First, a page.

Prejudice is a powerful force behind opposition to multiculturalism. But opposition to multiculturalism is not the same as intolerance. Paradoxically, multiculturalism now is being challenged from opposing sides in Western European democracies—from those at their periphery because they are not committed to the values of liberal democracy, and from those at their center because they are committed to them. This study is an effort to understand why.


Ayaan Hirsi Ali was born in 1969 in Mogadishu Somalia as the daughter of Hirsi Magan. When she was twenty-two, her parents arranged a marriage to a Somalian nephew in Canada. Her story is that on her way to Canada, she made her escape to the Netherlands and abandoned her faith, becoming a critic of Muslim treatment of women in the Netherlands.2 In all its variants, multiculturalism is committed to achieving a greater measure of equality between cultures; but it was precisely a difference in cultures that legitimized the inequality of Muslim women in Western European countries. As a critic of Muslim treatment of women, Ali became a critic of multiculturalism. She achieved prominence almost instantaneously, although not the kind one seeks. After only one appearance on television, Muslim extremists immediately threatened Ali with death.3 September 11 and the assassinations and mass murders that followed in its wake made all things, if not possible, certainly conceivable. Ayaan Hirsi Ali became the first public figure to go into hiding in the Netherlands since the Nazi persecution of Jews hiding during World War II. She had escaped from a traditional society only to be forced into hiding in a liberal one.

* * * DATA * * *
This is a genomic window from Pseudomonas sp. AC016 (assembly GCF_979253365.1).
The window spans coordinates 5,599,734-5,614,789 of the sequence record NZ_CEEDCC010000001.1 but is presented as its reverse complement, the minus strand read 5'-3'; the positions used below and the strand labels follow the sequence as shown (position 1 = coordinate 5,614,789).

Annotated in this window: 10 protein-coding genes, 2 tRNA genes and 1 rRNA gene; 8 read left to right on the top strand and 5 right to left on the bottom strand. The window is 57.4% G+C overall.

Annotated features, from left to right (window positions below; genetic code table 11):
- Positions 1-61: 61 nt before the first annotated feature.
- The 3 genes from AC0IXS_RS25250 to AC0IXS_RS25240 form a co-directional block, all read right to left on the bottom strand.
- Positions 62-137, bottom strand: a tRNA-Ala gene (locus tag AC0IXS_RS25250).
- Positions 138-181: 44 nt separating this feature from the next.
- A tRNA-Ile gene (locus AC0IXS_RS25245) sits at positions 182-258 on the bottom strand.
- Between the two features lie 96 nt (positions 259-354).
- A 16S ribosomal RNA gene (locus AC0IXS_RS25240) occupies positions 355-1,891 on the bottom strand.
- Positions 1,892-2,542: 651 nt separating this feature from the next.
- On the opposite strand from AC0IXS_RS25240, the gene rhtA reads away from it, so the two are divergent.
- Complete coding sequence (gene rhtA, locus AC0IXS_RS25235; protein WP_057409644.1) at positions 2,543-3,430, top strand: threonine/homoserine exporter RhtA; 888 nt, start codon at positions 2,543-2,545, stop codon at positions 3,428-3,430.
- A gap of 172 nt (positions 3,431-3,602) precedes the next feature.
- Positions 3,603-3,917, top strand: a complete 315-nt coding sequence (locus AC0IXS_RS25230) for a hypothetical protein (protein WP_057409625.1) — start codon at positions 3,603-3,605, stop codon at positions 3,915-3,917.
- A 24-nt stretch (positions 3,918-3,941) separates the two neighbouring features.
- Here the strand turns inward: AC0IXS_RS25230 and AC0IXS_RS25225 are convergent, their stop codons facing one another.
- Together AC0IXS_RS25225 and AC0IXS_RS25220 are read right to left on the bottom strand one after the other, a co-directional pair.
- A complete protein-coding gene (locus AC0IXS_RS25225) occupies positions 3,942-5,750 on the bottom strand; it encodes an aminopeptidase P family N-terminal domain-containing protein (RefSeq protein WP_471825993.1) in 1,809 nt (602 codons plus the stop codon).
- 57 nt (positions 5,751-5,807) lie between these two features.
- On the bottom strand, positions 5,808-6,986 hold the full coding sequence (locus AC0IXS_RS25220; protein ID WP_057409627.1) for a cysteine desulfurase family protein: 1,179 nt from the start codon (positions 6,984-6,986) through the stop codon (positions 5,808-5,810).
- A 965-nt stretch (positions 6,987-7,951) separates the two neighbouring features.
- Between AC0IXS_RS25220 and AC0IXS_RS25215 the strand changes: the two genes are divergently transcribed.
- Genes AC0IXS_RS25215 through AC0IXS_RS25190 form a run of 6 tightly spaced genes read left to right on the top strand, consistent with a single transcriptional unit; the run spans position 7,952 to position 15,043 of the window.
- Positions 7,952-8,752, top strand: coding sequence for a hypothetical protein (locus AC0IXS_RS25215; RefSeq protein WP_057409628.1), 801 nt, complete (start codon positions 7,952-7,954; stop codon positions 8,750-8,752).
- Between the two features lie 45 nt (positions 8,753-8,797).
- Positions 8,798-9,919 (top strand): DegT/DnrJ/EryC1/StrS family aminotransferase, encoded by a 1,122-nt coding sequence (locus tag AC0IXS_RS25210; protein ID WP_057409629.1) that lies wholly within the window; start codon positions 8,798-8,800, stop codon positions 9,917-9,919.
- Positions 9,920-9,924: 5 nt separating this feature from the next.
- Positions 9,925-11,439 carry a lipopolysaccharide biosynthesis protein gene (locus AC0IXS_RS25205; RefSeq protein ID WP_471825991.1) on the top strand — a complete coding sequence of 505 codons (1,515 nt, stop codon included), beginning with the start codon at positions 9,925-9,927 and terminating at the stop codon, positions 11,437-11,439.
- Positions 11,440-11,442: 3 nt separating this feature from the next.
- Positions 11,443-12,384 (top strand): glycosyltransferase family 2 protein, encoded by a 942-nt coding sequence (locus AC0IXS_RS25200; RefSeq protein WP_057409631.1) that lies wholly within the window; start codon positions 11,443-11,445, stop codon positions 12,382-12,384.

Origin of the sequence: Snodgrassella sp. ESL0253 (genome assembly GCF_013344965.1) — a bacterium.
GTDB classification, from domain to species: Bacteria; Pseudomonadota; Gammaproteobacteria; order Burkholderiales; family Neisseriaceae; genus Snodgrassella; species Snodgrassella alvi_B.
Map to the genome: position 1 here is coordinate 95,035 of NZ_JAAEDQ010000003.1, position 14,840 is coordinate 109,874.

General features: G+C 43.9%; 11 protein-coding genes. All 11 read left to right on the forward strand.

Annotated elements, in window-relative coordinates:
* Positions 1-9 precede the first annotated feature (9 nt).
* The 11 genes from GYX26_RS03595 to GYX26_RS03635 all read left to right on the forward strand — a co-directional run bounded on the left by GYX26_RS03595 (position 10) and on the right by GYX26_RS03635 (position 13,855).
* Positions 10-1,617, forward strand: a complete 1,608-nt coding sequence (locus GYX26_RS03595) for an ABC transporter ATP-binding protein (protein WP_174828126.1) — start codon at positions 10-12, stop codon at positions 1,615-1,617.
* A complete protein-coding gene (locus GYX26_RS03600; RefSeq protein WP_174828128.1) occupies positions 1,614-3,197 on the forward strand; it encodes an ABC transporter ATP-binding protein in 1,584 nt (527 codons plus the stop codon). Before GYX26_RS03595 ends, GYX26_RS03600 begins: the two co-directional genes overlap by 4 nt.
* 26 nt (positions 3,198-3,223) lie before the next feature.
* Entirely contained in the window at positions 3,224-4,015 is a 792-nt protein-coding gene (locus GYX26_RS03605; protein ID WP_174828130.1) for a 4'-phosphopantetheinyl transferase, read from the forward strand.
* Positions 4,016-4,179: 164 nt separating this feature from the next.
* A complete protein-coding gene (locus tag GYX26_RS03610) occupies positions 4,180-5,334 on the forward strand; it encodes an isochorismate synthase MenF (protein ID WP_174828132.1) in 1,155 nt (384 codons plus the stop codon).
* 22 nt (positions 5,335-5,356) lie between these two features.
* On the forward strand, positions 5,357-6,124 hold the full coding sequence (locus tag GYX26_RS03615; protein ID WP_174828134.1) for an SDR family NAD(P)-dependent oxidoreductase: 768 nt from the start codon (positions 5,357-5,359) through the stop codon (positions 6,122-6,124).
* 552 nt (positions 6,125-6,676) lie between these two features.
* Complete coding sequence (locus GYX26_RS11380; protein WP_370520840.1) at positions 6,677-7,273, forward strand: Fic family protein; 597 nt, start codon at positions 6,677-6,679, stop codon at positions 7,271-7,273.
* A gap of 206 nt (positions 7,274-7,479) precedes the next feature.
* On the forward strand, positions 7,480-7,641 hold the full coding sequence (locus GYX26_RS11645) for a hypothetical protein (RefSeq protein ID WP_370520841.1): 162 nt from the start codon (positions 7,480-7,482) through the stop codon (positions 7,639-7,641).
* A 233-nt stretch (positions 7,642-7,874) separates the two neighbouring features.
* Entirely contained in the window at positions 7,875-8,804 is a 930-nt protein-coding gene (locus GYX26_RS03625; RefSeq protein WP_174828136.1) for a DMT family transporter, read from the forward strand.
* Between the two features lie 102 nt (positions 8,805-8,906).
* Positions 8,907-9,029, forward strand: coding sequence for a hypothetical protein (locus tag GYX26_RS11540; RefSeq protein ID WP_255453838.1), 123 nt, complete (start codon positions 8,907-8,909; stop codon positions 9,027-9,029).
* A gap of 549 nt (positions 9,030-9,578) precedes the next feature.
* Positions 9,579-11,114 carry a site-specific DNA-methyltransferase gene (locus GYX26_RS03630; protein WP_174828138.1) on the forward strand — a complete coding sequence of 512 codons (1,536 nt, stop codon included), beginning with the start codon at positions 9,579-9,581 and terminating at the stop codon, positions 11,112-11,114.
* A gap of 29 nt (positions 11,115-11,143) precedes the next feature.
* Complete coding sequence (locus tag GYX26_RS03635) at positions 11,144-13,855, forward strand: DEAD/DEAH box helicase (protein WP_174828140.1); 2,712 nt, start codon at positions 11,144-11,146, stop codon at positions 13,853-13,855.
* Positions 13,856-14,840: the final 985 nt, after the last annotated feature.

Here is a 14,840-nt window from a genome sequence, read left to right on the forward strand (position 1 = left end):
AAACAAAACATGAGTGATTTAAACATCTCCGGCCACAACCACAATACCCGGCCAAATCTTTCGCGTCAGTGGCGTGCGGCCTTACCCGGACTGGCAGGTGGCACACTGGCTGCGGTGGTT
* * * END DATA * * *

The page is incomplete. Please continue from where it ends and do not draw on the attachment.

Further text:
Ali had to hide, but she didn’t have to be silent. She made a short film about Muslim women, calling attention to the illiberal aspects of Islam as she perceived them. The movie, Submission, which was shown on Dutch television on a late summer night in August 2004, begins by showing a veiled female body overlaid with lines from the Koran—an explicit attack on Muslim fear of female sexuality. Submission is a censure of traditional Muslim views of the status of women. One of Ayaan’s close friends who assisted her in making the movie was Theo van Gogh. A nephew of the artist Vincent van Gogh, he had a deserved reputation for offensiveness and vulgarity. Van Gogh repeatedly labeled Muslims as people who have intercourse with a species of mountain ram.4 Following the release of the film, van Gogh was threatened. On an early November morning in 2004, he was shot seven times, stabbed in the chest, and had his throat slit. The assassin turned out to be a young Moroccan man, second generation, well educated, fluent in Dutch. Only a few years earlier he had been featured in a Dutch magazine, his picture on its cover, touted as an example of the success of integrating Muslims into Dutch society. Subsequently beset by personal and family difficulties, he had become an affiliate of an international gang of Muslim terrorists.